Feb 13, 2024 - News

Two Latinas tell their stories

Side-by-side photos of two women speaking at a podium.

Ashley Brandt (left) and Samantha Casiano. Photo: Suzanne Cordeiro/AFP via Getty Images; Courtesy of the Center for Reproductive Rights

Samantha Casiano, an East Texas mother of four who is also raising her goddaughter, was excited to learn she was pregnant in 2022.

  • But she was devastated when she found out 20 weeks into her pregnancy that her daughter had anencephaly, a fatal condition in which her baby would be born without parts of her brain.
  • Casiano was told she'd nevertheless have to carry the baby to term, and she couldn't afford to travel out of state for an abortion.
  • In April, Casiano gave birth and named her Halo. She recalls Halo gasping for air for four hours before dying.

Although Casiano was worried about the backlash — some relatives no longer speak to her — Casiano tells Axios Latino she felt she needed to tell her story.

  • "When I met my daughter, I just knew I had to do whatever I could do to make sure that no other babies had to go through that ever, ever again — or any mothers at that — because it was hard. Very, very hard."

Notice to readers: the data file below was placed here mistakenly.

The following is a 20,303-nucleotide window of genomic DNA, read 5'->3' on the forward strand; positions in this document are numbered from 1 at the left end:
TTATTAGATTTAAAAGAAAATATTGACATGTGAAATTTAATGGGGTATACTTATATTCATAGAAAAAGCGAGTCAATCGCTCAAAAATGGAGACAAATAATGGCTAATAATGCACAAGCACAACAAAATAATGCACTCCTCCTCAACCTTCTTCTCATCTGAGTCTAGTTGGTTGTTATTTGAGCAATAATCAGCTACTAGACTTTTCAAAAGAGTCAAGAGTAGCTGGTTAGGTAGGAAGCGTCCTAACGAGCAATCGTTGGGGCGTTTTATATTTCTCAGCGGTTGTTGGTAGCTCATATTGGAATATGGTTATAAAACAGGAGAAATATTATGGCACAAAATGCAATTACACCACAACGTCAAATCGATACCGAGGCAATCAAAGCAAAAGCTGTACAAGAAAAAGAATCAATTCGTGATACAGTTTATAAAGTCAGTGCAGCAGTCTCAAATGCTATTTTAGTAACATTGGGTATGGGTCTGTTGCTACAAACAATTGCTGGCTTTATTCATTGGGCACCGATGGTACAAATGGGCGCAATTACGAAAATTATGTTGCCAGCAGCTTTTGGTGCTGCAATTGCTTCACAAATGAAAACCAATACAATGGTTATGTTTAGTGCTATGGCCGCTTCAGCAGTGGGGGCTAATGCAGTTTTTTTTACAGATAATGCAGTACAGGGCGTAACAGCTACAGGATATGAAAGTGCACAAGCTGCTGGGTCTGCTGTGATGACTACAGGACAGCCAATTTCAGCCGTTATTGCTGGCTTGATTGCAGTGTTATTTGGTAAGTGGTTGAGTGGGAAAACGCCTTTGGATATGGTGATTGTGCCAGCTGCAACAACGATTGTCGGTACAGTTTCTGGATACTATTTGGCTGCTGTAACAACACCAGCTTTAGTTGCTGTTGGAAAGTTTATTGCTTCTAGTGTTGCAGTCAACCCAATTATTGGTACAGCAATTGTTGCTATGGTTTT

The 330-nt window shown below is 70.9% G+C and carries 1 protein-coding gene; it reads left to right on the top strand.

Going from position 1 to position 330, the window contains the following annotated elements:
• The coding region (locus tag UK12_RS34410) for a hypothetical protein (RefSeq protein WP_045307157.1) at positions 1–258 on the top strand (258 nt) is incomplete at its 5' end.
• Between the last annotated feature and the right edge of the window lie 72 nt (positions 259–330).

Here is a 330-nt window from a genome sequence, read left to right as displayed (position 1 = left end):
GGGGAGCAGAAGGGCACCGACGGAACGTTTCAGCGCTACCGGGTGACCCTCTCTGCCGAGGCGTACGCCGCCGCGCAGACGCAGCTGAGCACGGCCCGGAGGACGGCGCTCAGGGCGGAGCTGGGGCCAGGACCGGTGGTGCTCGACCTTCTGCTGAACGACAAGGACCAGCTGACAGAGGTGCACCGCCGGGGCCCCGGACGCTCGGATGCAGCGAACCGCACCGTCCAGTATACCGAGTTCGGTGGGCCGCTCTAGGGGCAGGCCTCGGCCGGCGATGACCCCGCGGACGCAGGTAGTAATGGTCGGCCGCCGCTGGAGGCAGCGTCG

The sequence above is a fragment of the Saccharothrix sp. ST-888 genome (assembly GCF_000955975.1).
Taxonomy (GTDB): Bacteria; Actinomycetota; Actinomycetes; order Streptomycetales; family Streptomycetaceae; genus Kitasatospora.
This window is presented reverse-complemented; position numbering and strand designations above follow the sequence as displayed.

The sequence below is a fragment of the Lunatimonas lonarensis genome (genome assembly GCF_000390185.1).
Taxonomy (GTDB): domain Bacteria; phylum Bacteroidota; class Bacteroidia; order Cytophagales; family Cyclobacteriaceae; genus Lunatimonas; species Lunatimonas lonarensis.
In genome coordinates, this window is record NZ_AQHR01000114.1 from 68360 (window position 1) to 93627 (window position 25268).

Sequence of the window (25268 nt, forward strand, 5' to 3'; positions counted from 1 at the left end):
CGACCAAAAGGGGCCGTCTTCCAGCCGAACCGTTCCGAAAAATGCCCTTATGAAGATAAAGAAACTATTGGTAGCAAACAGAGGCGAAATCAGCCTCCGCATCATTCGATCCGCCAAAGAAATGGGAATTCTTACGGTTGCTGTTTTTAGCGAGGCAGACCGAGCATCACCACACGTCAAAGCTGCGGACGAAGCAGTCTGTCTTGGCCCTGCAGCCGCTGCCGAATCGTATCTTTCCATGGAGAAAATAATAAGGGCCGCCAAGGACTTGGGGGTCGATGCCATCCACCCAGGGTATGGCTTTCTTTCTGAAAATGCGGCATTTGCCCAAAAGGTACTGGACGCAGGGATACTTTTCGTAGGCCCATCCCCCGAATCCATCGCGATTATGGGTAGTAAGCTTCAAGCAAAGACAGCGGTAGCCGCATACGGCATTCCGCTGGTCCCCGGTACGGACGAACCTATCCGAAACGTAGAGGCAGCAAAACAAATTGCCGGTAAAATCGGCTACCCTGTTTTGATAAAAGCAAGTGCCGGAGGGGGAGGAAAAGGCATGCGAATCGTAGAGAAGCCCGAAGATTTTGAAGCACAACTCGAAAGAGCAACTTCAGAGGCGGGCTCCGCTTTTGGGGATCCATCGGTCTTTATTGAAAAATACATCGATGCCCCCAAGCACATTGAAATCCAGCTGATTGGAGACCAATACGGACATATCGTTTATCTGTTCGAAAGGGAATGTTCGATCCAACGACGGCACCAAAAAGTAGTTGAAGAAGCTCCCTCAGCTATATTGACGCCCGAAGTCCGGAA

Ashley Brandt had to leave Texas for an abortion after one of her twins was diagnosed with a deadly condition that threatened the other twin's life.

  • After telling friends and family about her situation, she was surprised to learn how many had faced similar situations.
  • While she was concerned about how the publicity would affect her toddler son and the twin who survived, she felt she had to speak out.

Read more


Subscribe for more Axios San Antonio in your inbox.

Read the full edition

Support local journalism by becoming a member.

Learn more

More San Antonio stories

No stories could be found

San Antoniopostcard

Get a free daily digest of the most important news in your backyard with Axios San Antonio.


Support local journalism by becoming a member.

Learn more